When I was in 1st grade we had a wonderful school librarian. His name was Mr. Ashton. He read us stories from a book called Diamond Fairy Tales and told us a story about the large chunk of papery honeycomb stored on the top of one of the bookshelves. By the time I hit 3rd grade, Mr. Ashton had retired, school officials had torn out our lovely fire-trap of a library bookloft, and our new librarian was making us memorize the Dewey Decimal System.
In retrospect, the old bookloft was a horrible fire risk, especially for little children, but we loved it and were very sorry to see it go. It was a balcony over the door to the library, with a window on one side, a small bookshelf, plenty of pillows and cushions, and ladder by which to gain access. I believe it was the height and the single ladder that did it in, fire-code wise. The school itself was a beautiful, old building, maybe three or four stories tall, built in 1900, at a time when the importance of architectural detail was still taken very seriously. It’s gone now. A few years ago it was torn down and replaced with a modern, one-storey structure on the same lot. I miss it.
Anyway, our new librarian (whom we all disliked) made us memorize the Dewey Decimal System. She had a rhyme that started like this:
“One, thumb, philosophy,
Two, shoe, religion, . . .”
I don’t remember the rest, although three presumably came next. “Thumb” was our link to remember that the 100s were philosophy, because it (sort of) rhymed with “one” and we were supposed to picture Rodin’s “Thinker” using his thumb to think (about philosophy). I forget what “shoe” had to do with “religion.” I can think of some more obscure passages in the Bible (wiping the dust from one’s feet, etc.) but those strike me as being over the heads of 8-year-olds.
I don’t remember exactly why we disliked our new librarian. I know that I disliked both her and the Dewey Decimal System, but I don’t know which was cause and which effect. It has only just occurred to me, in writing this, that perhaps all third graders were required to learn the DDS. Perhaps it was not some abstract torture invented by the hated Mrs. Whatever-her-name-was – perhaps our beloved Mr. Ashton would have done the same. I have to think that if Mr. Ashton had introduced me to the DDS, my life might have been very different. I would have liked the DDS, I would be able to remember the entire rhyme, and I might even be . . . a librarian? (Hmm. Maybe it wouldn’t have mattered so much, after all.)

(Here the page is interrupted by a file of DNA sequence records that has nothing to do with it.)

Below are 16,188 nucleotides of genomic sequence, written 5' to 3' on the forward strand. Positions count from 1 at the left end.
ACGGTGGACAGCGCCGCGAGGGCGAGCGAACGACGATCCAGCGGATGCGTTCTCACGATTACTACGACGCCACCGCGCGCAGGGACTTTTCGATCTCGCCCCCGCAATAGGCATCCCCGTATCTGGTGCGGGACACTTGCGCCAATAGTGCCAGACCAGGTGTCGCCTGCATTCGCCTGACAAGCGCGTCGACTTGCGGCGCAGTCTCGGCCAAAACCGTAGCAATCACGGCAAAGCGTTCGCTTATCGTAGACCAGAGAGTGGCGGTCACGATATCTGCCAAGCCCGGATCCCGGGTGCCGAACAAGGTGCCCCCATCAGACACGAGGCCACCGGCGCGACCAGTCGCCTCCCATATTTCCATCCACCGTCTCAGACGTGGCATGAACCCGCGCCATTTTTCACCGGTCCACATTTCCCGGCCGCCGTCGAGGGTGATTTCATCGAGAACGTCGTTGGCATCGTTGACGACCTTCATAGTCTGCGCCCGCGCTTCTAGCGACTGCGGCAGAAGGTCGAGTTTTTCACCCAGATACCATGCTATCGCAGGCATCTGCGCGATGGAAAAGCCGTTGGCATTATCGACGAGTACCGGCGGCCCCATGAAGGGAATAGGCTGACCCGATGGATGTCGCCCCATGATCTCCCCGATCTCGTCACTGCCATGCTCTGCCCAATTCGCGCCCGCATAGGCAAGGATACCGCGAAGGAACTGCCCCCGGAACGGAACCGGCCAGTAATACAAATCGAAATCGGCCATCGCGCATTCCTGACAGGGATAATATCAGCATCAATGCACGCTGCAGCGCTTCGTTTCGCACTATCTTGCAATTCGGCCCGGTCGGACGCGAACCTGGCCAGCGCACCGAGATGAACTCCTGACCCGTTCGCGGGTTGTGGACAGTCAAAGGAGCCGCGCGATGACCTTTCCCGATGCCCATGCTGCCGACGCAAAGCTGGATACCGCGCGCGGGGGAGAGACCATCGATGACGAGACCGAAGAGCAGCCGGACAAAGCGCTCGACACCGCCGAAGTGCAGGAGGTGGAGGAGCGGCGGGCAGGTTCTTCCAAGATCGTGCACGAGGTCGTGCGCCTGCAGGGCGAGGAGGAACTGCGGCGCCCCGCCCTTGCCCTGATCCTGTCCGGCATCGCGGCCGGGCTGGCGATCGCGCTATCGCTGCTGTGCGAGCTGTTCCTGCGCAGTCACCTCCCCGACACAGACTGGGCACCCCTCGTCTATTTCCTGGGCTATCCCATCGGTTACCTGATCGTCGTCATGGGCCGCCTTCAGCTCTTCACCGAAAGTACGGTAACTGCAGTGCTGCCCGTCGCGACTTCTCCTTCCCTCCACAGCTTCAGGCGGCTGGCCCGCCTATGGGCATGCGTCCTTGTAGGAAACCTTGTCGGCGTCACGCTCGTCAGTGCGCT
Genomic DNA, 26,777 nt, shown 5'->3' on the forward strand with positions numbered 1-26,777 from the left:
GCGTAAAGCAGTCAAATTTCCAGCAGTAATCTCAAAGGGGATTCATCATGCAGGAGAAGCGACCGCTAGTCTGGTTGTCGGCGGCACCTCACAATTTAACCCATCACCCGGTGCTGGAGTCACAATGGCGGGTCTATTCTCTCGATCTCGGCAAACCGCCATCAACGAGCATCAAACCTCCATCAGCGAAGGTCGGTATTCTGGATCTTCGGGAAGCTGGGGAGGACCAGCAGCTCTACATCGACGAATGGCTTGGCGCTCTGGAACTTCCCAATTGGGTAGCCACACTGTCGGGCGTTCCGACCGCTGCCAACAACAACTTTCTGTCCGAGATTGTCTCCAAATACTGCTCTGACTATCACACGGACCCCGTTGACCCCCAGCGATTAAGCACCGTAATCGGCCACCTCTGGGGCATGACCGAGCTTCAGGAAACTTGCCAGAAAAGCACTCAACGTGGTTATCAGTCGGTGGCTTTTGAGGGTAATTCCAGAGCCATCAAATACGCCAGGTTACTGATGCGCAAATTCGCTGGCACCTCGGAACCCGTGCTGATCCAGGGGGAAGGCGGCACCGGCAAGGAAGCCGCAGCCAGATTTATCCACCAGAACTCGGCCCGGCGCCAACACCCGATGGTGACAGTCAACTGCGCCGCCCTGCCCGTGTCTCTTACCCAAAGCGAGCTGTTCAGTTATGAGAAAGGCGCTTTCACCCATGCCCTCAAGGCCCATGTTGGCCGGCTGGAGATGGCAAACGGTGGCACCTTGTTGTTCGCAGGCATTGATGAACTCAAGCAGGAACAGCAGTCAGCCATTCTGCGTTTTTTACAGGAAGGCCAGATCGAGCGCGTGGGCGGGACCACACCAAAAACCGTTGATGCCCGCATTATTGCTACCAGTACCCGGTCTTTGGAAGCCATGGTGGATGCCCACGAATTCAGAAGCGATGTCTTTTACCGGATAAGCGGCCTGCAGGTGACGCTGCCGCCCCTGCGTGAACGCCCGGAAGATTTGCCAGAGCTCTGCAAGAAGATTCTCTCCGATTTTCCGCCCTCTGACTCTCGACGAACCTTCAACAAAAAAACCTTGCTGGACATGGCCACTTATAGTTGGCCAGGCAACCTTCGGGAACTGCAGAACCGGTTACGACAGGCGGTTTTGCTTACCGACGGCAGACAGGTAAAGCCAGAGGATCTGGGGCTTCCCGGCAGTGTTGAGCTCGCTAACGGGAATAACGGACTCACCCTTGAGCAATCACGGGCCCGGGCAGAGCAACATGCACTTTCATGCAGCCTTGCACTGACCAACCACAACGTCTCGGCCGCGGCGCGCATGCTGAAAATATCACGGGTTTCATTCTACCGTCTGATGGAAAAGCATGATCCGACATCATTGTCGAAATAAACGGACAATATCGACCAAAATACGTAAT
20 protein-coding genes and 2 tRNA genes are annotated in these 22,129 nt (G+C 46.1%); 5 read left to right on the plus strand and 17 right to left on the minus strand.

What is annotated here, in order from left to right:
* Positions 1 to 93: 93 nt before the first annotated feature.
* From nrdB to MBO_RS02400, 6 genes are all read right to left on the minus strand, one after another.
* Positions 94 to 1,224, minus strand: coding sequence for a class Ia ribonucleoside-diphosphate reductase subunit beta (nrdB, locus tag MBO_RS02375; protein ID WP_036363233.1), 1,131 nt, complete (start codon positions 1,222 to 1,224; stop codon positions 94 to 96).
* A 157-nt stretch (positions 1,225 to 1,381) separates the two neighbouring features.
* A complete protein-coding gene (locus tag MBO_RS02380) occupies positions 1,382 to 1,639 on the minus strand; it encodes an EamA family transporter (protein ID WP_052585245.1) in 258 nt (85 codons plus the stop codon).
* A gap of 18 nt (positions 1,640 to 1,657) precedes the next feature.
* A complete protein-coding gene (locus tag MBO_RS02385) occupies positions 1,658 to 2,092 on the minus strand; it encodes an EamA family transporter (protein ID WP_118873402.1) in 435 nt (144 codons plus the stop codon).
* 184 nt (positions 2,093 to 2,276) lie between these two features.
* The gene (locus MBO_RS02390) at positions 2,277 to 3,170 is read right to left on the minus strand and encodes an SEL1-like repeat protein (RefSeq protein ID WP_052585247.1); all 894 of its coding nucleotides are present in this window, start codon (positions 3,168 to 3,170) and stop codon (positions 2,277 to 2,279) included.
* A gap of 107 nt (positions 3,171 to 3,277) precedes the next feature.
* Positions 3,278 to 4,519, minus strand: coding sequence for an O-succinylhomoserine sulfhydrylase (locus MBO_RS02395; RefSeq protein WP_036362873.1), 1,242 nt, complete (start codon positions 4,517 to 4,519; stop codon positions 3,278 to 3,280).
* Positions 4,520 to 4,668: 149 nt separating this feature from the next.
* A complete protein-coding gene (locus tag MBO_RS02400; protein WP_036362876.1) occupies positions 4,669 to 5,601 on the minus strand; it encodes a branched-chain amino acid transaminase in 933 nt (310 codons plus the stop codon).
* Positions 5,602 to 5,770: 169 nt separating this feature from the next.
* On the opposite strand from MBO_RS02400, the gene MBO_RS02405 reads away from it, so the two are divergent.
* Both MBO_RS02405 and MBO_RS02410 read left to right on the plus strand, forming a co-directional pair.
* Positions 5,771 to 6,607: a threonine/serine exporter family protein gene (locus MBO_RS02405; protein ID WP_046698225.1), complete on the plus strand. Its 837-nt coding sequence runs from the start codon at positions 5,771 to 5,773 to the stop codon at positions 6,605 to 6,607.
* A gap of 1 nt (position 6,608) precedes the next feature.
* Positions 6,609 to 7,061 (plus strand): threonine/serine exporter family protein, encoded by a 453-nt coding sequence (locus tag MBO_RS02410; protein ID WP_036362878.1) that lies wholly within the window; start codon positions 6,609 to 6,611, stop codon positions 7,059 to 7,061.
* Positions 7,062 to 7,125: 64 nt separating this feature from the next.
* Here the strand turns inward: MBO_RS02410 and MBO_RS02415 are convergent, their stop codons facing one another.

For whatever reasons, the DDS and I got off on the wrong foot. I don’t remember ever using it at that elementary school, and I rarely used the library at my next school, either. Probably I got to know the DDS a bit at the Provo Public Library – I vaguely recall that the 400s were about foreign languages – but most of the books I checked out were fiction and the PPL (like many public libraries) had a separate “fiction” section that was not classed by the DDS.
And then I went to college and really learned how to use a library but BYU (like most academic libraries) is on Library of Congress. So now I’m here in Illinois, and I’m working as a copy cataloger in a library that’s still on Dewey. Which means I have a lot of catching up to do.
I play games with WebDewey (the online Dewey system). I take a random number, like my telephone number or my zip code, and I see if it “means” anything in the DDS. I quiz myself to see if I can remember the main classes, and then I click on the links to check. (I do OK with the 10 main classes. I ought to be able to do at least the first 100, but I’m not anywhere near that except for in literature and history.)
So . . .
314.15 (the first 5 digits of pi) stands for “Statistics – Ireland.”
377 (the beginning of my parents’ telephone number) stands for “Religious education.”
618.01 (my zip code) stands for “Philosophy and theory of gynecology and obstetrics.”
836 (the beginning of my telephone number) stands for “German letters”
666 stands for “Ceramic and allied technologies.” (Which don’t seem devilish, but I guess you never know . . . )
The title of this entry, by the way, is a Dewey number which means “library staff workers / technicians in Champaign County, Illinois.” (Just to be clear, I didn’t stumble across that one by accident. I went and looked for it.)